- Lift your arms over your head and stretch out your shoulders. This move should only be slightly restricting. If you feel a lot of pressure during this movement then the suit is too small.
- You should be able to squat down and move your arms easily (if under a 5/4mm).
*Each brand has a slightly different fit; make sure to shop for your body type. Check out our guide to How to Put on a Wetsuit
Wetsuit Seam Seals
- This stitch is recommended for use in water that is above 62°.
- This stitch will lie flat against your body, causing no discomfort.
- This seam may let in a little water.
Sealed (Glued and Blindstitched)
- This stitch is recommended for use in water that is 55° and higher.
- These stitch panels are glued and then blind stitched. Blind stitching does not go all the way through the neoprene. Instead the stitch comes out the same side it went in, making it watertight.
- This seam will let in very little water.
Sealed and Taped (Glued, Blindstitched and 100% Taped)
- This stitch is recommended for use in water that is 55° and below.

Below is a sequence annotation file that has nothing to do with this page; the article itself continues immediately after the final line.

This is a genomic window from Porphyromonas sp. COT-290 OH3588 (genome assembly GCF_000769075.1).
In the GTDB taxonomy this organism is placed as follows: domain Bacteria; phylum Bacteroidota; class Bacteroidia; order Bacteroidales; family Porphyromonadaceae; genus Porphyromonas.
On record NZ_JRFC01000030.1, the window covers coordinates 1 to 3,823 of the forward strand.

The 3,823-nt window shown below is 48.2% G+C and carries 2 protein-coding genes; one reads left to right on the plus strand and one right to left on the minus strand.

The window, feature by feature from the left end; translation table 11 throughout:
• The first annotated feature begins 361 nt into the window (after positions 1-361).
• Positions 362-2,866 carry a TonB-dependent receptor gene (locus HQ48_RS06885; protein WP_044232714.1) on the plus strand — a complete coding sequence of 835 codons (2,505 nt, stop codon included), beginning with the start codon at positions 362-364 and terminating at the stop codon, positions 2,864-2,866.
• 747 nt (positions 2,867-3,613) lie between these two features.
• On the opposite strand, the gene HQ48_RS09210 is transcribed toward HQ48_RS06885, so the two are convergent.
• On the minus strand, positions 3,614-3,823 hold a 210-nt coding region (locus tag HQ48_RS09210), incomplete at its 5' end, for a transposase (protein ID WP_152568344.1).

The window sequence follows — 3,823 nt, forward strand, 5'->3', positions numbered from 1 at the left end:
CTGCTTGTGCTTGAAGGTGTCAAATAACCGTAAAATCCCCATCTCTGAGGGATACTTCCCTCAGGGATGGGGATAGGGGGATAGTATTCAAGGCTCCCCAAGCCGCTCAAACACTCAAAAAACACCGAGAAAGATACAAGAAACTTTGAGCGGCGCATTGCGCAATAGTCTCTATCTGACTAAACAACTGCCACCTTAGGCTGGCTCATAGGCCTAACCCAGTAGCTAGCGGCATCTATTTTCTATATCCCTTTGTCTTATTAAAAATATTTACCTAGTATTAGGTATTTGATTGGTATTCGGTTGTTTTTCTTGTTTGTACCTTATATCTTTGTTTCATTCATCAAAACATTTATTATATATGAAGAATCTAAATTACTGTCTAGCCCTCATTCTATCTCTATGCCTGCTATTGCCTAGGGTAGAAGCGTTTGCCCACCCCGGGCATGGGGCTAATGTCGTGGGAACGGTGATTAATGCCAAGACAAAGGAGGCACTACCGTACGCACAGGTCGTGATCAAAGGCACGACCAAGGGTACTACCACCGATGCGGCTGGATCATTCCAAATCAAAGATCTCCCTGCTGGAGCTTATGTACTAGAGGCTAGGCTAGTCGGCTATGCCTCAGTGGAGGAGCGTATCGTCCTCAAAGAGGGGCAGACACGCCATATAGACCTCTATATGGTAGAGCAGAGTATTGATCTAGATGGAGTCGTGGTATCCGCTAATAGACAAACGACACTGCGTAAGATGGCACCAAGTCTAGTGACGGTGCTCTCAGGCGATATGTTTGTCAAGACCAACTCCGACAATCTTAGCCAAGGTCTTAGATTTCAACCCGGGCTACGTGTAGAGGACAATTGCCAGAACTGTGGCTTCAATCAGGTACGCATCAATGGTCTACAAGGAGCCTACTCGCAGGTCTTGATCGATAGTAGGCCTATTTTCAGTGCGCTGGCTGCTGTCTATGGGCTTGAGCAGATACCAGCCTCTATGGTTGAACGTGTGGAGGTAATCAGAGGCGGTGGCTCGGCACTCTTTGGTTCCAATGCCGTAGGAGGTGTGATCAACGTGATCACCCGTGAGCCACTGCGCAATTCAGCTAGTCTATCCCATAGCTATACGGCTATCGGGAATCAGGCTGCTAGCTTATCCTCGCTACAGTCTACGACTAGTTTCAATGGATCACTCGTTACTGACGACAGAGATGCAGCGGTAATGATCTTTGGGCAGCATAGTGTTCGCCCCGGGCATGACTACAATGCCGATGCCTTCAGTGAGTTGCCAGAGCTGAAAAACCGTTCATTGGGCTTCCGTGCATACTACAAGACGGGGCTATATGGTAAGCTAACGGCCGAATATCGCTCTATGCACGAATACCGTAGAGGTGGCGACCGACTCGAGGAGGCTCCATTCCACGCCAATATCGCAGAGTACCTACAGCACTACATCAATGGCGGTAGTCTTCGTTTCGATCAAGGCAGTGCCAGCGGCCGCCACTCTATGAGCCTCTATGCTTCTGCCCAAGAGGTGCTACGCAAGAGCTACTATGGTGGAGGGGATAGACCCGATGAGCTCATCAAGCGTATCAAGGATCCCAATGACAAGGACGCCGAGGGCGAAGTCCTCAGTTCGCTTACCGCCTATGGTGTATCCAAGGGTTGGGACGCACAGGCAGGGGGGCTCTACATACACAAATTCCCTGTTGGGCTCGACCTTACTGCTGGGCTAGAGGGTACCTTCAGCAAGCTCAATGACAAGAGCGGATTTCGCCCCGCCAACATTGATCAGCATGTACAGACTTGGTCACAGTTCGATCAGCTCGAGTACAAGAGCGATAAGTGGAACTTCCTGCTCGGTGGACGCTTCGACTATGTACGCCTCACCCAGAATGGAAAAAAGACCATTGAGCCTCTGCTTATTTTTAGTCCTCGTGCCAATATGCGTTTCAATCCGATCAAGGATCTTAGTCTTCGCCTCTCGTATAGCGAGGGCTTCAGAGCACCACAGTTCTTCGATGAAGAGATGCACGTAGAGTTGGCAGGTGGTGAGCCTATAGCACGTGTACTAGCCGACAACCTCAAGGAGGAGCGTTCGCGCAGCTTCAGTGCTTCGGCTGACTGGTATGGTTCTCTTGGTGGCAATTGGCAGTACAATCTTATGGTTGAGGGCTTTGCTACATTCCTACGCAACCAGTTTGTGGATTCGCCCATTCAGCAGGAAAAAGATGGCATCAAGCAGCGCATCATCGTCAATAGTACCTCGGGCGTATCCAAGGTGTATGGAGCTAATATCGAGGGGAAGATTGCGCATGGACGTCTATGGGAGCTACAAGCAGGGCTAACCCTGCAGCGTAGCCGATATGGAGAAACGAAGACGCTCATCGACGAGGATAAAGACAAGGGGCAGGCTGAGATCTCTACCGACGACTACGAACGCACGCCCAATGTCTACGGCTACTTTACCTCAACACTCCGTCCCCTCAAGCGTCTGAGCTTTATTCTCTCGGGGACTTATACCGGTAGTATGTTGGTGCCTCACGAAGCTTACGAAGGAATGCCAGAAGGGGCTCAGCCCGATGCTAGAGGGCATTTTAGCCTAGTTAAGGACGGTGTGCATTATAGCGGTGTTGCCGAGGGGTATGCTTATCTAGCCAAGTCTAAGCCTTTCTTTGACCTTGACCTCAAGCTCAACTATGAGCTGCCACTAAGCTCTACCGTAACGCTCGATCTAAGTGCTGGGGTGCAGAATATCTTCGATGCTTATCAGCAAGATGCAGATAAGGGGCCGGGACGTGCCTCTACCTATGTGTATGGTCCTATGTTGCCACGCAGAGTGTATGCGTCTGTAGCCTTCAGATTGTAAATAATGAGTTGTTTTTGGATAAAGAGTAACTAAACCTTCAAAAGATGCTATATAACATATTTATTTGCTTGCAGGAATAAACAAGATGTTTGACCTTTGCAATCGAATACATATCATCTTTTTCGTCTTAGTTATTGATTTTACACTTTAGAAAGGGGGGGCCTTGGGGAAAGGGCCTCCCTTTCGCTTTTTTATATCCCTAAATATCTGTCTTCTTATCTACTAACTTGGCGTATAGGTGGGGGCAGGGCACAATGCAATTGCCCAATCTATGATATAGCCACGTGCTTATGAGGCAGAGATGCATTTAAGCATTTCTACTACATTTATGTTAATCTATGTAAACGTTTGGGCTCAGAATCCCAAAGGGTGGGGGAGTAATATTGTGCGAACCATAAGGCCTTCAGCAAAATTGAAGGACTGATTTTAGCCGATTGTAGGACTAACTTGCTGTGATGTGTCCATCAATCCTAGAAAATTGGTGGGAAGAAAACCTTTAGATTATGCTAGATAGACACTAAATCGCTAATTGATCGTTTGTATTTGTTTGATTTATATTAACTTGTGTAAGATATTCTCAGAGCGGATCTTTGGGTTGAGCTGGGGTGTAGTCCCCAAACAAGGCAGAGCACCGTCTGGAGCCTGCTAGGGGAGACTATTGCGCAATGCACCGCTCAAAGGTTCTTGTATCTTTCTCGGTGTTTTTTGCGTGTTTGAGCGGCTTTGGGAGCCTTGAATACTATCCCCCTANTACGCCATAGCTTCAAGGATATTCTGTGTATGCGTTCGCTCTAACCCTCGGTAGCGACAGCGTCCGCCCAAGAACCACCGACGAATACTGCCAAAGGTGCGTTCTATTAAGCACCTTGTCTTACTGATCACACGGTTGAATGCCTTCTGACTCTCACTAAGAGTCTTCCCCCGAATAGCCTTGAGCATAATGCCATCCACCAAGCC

- This stitch is glued and then blind stitched but it also contains interior seam taping. The interior taping will add durability, reinforce the seam, and prevent any water from seeping through.
There is more to getting into your suit than you may think. There are essentially two different types of zippers: back and chest zippers.
This is the classic solution with the zipper going down the length of the spine with a long cord attached so you can zip yourself in and out. The advantage of a back zip is that, of the two zipper positions, it is typically the easiest to enter and exit, which is a big deal when you are trying to get into something that is skin tight. The disadvantage is that water can get through the seams on the back zip, which in cold water can become a major deterrent (think ice cubes down your back). Many companies have come up with their own flush guard technologies to reduce this from happening (i.e. Quiksilver Hydroshield). Also, when you are bending forward, the suit will go taut in the back and the zipper lacks give, which may restrict movement.